As the old saying goes….you don’t know what you’ve got until it’s gone, right? This rings especially true when living in foreign lands. I had forgotten so many emotions and feelings that only seem to exist when I’m living abroad. Capturing and remembering those feelings/thoughts/frustrations, etc. was a big reason I even started blogging. As I sit here listening to the array of blasts out my window, I’m reminded of how deeply rooted our connections are. Not only with people but with everything really. I mean can one really imagine their life as an entirely blank slate? Living abroad is seriously like being dropped off on another planet and being told “go.” It’s complicated and so hard to capture with words alone. It’s as if you are stripped of everything familiar you know. We connect with everything. Driving. Being allowed to log on to Facebook. Fourth of July fireworks. You name it.
It’s all a connection. I feel connected here. This is home.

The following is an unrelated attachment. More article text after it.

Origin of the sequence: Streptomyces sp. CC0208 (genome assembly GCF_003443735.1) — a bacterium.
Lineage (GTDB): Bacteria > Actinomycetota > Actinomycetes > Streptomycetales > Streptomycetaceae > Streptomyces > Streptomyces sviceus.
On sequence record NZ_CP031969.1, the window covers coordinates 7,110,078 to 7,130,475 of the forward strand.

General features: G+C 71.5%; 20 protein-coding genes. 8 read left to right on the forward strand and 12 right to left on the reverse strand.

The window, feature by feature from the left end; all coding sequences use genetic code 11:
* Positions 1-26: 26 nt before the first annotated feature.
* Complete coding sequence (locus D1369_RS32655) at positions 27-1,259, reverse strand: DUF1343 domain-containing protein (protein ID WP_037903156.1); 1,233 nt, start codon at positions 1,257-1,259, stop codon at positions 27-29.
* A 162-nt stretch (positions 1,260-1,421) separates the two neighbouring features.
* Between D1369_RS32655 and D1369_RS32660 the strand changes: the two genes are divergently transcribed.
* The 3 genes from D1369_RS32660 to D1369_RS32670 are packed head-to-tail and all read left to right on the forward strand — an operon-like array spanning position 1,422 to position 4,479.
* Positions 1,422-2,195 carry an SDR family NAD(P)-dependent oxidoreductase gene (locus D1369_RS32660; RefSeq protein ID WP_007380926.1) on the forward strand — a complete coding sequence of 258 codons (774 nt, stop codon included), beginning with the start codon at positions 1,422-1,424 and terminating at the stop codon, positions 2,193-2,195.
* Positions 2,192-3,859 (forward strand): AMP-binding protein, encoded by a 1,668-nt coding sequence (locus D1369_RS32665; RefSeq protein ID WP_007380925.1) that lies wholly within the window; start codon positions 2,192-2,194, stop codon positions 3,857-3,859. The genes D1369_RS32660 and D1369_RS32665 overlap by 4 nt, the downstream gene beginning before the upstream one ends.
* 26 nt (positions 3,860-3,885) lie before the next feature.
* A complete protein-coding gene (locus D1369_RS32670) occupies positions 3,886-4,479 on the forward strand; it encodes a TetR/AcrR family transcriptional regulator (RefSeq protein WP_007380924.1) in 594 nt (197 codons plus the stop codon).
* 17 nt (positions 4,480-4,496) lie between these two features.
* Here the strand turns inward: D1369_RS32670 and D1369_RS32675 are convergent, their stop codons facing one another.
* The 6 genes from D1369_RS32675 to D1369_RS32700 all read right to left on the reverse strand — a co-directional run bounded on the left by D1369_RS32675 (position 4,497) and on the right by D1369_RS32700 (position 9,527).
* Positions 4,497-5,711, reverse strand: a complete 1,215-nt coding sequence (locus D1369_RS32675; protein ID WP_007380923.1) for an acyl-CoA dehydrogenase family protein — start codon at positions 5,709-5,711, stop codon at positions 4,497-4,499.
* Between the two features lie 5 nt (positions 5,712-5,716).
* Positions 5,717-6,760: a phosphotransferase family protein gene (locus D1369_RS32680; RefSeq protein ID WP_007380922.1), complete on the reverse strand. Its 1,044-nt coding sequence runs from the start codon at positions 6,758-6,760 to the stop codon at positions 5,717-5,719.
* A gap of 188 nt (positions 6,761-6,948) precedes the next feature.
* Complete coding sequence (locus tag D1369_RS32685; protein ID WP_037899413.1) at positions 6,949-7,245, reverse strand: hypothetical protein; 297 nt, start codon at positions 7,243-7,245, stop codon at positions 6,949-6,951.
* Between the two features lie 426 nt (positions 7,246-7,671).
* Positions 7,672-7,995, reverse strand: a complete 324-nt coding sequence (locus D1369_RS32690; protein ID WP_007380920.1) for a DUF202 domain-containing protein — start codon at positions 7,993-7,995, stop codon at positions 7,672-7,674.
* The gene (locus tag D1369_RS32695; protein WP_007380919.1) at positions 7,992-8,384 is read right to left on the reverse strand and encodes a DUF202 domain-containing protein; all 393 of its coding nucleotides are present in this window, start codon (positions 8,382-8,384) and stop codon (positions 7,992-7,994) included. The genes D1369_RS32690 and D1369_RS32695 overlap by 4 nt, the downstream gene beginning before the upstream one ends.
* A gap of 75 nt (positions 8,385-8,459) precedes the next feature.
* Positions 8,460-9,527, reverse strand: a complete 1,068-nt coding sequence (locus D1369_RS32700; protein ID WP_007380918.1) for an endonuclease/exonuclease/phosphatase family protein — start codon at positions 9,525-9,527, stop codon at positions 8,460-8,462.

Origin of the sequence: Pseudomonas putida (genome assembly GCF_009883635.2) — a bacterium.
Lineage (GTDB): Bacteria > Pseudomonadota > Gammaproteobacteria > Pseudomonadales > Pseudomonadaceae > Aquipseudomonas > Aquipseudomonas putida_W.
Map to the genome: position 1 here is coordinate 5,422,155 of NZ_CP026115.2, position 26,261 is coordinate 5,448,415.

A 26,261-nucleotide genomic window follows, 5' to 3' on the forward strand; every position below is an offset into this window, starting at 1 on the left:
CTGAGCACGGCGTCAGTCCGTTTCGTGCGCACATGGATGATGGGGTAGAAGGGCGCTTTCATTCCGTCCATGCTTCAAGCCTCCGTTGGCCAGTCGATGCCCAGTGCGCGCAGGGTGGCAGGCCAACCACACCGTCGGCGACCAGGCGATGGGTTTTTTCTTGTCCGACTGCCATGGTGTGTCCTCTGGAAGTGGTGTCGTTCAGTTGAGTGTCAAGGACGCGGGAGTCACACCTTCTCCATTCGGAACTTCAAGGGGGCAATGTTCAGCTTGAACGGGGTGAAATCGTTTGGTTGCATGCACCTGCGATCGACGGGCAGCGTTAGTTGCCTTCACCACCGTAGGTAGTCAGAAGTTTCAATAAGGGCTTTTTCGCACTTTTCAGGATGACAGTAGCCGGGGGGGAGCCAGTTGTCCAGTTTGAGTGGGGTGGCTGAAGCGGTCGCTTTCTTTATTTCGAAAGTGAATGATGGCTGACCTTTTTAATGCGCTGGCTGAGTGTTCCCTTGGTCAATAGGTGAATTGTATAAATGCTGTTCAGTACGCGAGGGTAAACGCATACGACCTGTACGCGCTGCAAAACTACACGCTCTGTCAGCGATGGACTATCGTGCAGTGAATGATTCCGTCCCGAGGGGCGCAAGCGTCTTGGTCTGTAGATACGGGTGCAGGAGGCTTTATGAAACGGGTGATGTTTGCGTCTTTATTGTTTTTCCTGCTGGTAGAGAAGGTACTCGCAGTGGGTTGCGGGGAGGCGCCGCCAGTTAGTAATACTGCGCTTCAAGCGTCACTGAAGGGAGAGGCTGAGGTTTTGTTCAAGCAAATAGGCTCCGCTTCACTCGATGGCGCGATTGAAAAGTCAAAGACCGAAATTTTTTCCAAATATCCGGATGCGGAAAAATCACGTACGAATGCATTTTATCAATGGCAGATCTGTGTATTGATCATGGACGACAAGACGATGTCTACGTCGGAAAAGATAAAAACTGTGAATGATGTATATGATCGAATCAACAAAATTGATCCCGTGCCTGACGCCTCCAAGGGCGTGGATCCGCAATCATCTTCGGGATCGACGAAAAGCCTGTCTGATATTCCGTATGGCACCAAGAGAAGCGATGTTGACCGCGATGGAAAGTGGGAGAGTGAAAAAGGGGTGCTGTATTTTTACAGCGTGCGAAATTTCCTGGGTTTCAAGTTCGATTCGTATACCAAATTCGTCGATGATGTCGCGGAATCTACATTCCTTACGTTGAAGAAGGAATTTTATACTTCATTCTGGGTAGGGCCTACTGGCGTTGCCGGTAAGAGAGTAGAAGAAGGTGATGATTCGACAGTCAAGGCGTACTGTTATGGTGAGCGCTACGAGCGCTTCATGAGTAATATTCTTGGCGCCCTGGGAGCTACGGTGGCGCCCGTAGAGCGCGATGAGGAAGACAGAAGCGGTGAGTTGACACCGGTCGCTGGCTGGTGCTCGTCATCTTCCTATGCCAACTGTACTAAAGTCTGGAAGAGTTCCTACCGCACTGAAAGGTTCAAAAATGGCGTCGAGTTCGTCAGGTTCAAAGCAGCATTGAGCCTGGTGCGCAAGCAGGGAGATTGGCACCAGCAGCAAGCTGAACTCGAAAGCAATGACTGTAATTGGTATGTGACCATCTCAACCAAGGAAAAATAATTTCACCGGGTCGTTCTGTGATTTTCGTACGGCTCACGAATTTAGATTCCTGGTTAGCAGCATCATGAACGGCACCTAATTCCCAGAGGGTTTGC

I remember being abroad in Japan a few years ago over the Fourth of July. It was so odd as it was just another day with business as usual. I didn’t recognize how important these traditions and events were to me until I was without them entirely. There were no BBQ’s or traffic jams to sit in heading up north. No campfires. No random firework stalls on the side of the road. I felt like I was on another planet. That feeling strikes me quite often when I’m trying to use my make shift Mandarin with charades when trying to communicate with the Chinese. I always knew being abroad made you appreciate what you have back home. I can’t say it enough though. I really wanted to make it home in time for the 4th this time around. I just wanted to be in an environment I know. I wanted to feel included in an important day for my country. I wanted to hear the random fireworks boom out my window and see the neighborhood kids playing with their sparklers. I wanted to experience the smell of those having BBQ’s with their friends and family. I wanted to see people sporting their red, white & blue and know that I belong here too. I get it. It’s my country. It’s my home.
Happy Birthday America. You really are the land I love.